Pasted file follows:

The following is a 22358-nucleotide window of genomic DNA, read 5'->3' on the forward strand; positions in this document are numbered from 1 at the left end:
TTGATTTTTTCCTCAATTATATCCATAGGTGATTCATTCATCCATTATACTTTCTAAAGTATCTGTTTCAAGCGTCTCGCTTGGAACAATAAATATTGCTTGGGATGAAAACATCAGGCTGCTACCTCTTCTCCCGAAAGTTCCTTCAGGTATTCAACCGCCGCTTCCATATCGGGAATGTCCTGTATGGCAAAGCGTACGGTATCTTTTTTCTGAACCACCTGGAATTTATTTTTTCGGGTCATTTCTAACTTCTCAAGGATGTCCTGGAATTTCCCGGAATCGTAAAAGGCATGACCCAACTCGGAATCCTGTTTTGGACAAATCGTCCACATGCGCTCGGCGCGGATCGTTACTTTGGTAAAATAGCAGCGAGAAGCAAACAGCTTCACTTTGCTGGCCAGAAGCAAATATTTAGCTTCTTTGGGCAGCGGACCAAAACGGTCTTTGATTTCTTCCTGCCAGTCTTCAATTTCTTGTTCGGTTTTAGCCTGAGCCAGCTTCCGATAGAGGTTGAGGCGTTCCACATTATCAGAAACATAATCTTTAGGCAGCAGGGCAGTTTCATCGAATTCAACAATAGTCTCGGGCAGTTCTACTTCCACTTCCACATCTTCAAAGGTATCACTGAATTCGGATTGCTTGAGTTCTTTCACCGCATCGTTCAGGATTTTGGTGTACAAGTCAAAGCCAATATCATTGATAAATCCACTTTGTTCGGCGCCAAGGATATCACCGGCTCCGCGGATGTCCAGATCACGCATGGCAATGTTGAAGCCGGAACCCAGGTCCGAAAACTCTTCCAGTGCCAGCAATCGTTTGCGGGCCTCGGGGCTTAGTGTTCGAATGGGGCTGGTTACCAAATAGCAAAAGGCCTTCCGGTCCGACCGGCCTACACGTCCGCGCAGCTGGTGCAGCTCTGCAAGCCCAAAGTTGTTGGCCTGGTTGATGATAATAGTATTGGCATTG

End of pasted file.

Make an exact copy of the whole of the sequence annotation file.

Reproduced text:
The following is a 22358-nucleotide window of genomic DNA, read 5'->3' on the forward strand; positions in this document are numbered from 1 at the left end:
TTGATTTTTTCCTCAATTATATCCATAGGTGATTCATTCATCCATTATACTTTCTAAAGTATCTGTTTCAAGCGTCTCGCTTGGAACAATAAATATTGCTTGGGATGAAAACATCAGGCTGCTACCTCTTCTCCCGAAAGTTCCTTCAGGTATTCAACCGCCGCTTCCATATCGGGAATGTCCTGTATGGCAAAGCGTACGGTATCTTTTTTCTGAACCACCTGGAATTTATTTTTTCGGGTCATTTCTAACTTCTCAAGGATGTCCTGGAATTTCCCGGAATCGTAAAAGGCATGACCCAACTCGGAATCCTGTTTTGGACAAATCGTCCACATGCGCTCGGCGCGGATCGTTACTTTGGTAAAATAGCAGCGAGAAGCAAACAGCTTCACTTTGCTGGCCAGAAGCAAATATTTAGCTTCTTTGGGCAGCGGACCAAAACGGTCTTTGATTTCTTCCTGCCAGTCTTCAATTTCTTGTTCGGTTTTAGCCTGAGCCAGCTTCCGATAGAGGTTGAGGCGTTCCACATTATCAGAAACATAATCTTTAGGCAGCAGGGCAGTTTCATCGAATTCAACAATAGTCTCGGGCAGTTCTACTTCCACTTCCACATCTTCAAAGGTATCACTGAATTCGGATTGCTTGAGTTCTTTCACCGCATCGTTCAGGATTTTGGTGTACAAGTCAAAGCCAATATCATTGATAAATCCACTTTGTTCGGCGCCAAGGATATCACCGGCTCCGCGGATGTCCAGATCACGCATGGCAATGTTGAAGCCGGAACCCAGGTCCGAAAACTCTTCCAGTGCCAGCAATCGTTTGCGGGCCTCGGGGCTTAGTGTTCGAATGGGGCTGGTTACCAAATAGCAAAAGGCCTTCCGGTCCGACCGGCCTACACGTCCGCGCAGCTGGTGCAGCTCTGCAAGCCCAAAGTTGTTGGCCTGGTTGATGATAATAGTATTGGCATTG